As to the first question, you must remember that “living in agreement with nature”, for the Stoics, meant doing what is appropriate in the moment that you are in. They argued that human beings can determine, with their reason, the appropriate course of action, given the way things are.  The virtuous person recognises and acts according to that understanding in every situation that they are in.

But what sets the virtuous person apart is that he does what is appropriate because he believes it to be appropriate. He does the right thing because it is the right thing to do. And this is what the Stoics took to be happiness; living a life where you always do the right thing because it is the right thing to do.

The Stoics on How to Find Personal Fulfilment

We can reasonably ask, however, why we should believe that doing the right thing because it is the right thing to do is the same thing as happiness.

There are very good reasons for thinking that this is true. We can most easily make sense of this idea when we distinguish outcome and process. Ordinarily, we associate our personal fulfilment with things that are the outcomes of our actions. Our fulfilment is in the health we get after exercising. Likewise, it is in the financial stability we get after succeeding in our careers. It is in the respect people show us after working hard to earn their respect.

Unfortunately, your fulfilment does not happen when you get these things; it happens on the way to getting them, in the day-by-day living of your life. You will never be fulfilled when you have these things if you are not fulfilled whilst working on getting them.

This is firstly because we can never actually possess any of these things. If you think that health will fulfil you, you will never be healthy enough to stop worrying about your health. The threat of disease is always there. If you think riches will fulfil you, you will never be rich enough to stop worrying about your wealth. Your fortune, big or small, will always be under threat. Often, the richest are the most worried about their wealth. Naturally, they have more of it to worry about.

How to Find Personal Fulfilment? Focus on Process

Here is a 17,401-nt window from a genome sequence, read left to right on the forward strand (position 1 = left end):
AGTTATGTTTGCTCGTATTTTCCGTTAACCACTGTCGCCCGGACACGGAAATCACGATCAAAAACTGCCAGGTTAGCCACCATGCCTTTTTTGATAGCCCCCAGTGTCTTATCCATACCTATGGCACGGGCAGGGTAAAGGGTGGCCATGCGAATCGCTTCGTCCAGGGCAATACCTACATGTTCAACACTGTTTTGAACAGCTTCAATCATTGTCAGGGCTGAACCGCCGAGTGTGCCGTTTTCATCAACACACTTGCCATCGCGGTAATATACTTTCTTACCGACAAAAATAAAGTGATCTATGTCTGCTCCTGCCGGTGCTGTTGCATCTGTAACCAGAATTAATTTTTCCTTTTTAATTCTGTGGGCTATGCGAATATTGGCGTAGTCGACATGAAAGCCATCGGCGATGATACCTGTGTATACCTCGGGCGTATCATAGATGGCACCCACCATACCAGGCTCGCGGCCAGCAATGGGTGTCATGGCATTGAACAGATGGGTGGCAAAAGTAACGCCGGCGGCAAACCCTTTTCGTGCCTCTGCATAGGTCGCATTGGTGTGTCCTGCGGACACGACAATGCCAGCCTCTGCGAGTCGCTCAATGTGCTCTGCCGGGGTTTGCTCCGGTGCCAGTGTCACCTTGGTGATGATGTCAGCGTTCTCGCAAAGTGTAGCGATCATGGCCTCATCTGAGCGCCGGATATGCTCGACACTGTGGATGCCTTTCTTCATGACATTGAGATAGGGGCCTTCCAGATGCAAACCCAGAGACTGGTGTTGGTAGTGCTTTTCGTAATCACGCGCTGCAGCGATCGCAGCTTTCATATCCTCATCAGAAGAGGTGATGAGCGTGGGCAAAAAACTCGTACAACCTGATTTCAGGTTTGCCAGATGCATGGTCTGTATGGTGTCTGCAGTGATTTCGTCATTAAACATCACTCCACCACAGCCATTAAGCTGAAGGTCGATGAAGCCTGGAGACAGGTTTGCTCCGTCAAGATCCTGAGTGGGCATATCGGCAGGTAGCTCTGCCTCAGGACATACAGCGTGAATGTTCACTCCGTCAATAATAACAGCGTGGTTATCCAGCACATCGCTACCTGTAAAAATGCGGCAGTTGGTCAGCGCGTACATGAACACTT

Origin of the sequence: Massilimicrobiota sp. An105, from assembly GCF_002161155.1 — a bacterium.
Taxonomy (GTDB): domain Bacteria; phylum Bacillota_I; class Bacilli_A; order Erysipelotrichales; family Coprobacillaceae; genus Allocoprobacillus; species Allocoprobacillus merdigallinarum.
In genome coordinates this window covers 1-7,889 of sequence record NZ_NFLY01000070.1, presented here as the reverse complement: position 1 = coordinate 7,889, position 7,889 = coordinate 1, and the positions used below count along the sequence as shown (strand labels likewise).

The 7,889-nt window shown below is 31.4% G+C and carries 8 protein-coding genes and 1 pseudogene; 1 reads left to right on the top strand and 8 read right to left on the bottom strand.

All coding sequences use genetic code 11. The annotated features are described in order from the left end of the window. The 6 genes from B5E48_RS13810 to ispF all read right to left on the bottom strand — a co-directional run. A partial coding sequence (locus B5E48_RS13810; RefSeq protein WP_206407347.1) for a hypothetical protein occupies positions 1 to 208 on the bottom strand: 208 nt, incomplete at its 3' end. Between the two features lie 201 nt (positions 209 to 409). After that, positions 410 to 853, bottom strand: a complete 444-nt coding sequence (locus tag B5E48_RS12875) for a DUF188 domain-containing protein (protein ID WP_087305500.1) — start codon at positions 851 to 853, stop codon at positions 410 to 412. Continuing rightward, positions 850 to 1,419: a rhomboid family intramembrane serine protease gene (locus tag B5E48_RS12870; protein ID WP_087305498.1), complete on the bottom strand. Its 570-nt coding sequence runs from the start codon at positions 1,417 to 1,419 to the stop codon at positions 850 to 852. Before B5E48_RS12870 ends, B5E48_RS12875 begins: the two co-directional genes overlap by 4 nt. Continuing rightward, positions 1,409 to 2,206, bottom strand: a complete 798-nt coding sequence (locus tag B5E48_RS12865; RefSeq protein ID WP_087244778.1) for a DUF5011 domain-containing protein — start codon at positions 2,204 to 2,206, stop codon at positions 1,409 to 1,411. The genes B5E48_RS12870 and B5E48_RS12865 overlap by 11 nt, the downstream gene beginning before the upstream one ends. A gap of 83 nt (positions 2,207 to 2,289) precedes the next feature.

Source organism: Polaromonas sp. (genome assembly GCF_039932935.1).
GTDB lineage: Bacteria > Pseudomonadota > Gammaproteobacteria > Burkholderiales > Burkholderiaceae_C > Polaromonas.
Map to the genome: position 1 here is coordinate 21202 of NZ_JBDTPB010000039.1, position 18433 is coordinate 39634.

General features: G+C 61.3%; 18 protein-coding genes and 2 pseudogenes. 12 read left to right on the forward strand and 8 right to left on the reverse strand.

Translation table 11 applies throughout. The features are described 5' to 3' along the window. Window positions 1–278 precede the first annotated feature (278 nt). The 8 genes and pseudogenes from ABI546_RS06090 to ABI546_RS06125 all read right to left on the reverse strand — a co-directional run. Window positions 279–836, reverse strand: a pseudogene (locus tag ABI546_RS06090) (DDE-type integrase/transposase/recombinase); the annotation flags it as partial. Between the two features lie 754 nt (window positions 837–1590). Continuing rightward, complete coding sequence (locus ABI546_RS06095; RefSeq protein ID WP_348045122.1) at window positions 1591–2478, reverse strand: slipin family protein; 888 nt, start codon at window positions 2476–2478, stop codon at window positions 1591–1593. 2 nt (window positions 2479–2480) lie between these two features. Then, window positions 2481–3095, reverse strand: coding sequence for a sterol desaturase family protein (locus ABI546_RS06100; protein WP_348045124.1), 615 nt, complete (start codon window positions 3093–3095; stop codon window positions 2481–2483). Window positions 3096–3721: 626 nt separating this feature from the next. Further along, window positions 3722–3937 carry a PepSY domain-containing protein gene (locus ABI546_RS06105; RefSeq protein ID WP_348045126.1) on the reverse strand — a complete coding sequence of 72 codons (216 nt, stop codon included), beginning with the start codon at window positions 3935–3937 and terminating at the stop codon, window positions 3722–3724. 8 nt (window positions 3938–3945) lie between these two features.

Naturally, human beings are inclined towards the pursuit of specific outcomes. Naturally, we prefer to have wealth because it facilitates our endeavours. We naturally want a connection with others because we are social beings. Similarly, we are naturally inclined to preserve our health because our first impulse is towards self-preservation.

But fulfilment doesn’t come from getting them. It happens on the way to getting them. You will achieve personal fulfilment but cannot possess the outcome. When the Stoics tell us to do the right thing because it is the right thing to do, they are essentially telling us to live our lives to live well.

This is the true origin of fulfilment: doing something to do it well. This is why we take up hobbies. We all have those things we do for the sake of doing them well. Some grow vegetables, and others play football. Whatever you do, the same fundamental principles apply – doing a thing well fulfils us.

Timeless Wisdom for the Modern World: The Continuing Relevance of Stoicism

Stoic philosophy remains highly relevant in today’s fast-paced and technology-driven world, offering valuable insights and principles for modern workplaces and lifestyles.

Here are some key ways in which Stoicism applies to the challenges of contemporary life:

Managing Stress and Anxiety

  • Stoic Principle: Stoicism teaches individuals to focus on what is within their control and accept what is not. This attitude can help reduce stress and anxiety by letting people let go of concerns over things beyond their control, such as global events or the actions of others.
  • Application: In a world filled with constant news updates and information overload, Stoicism can help individuals maintain a sense of inner calm by recognising that they cannot control every external factor. This mindset can be especially beneficial in high-stress workplaces.

Resilience in the Face of Change

  • Stoic Principle: Stoicism emphasises the importance of adapting to change and adversity with resilience. The Stoics believed that challenges are growth opportunities.
  • Application: In today’s rapidly evolving work environments, where technological advancements and industry disruptions are expected, Stoic principles can help individuals embrace change and see it as a chance for personal and professional development.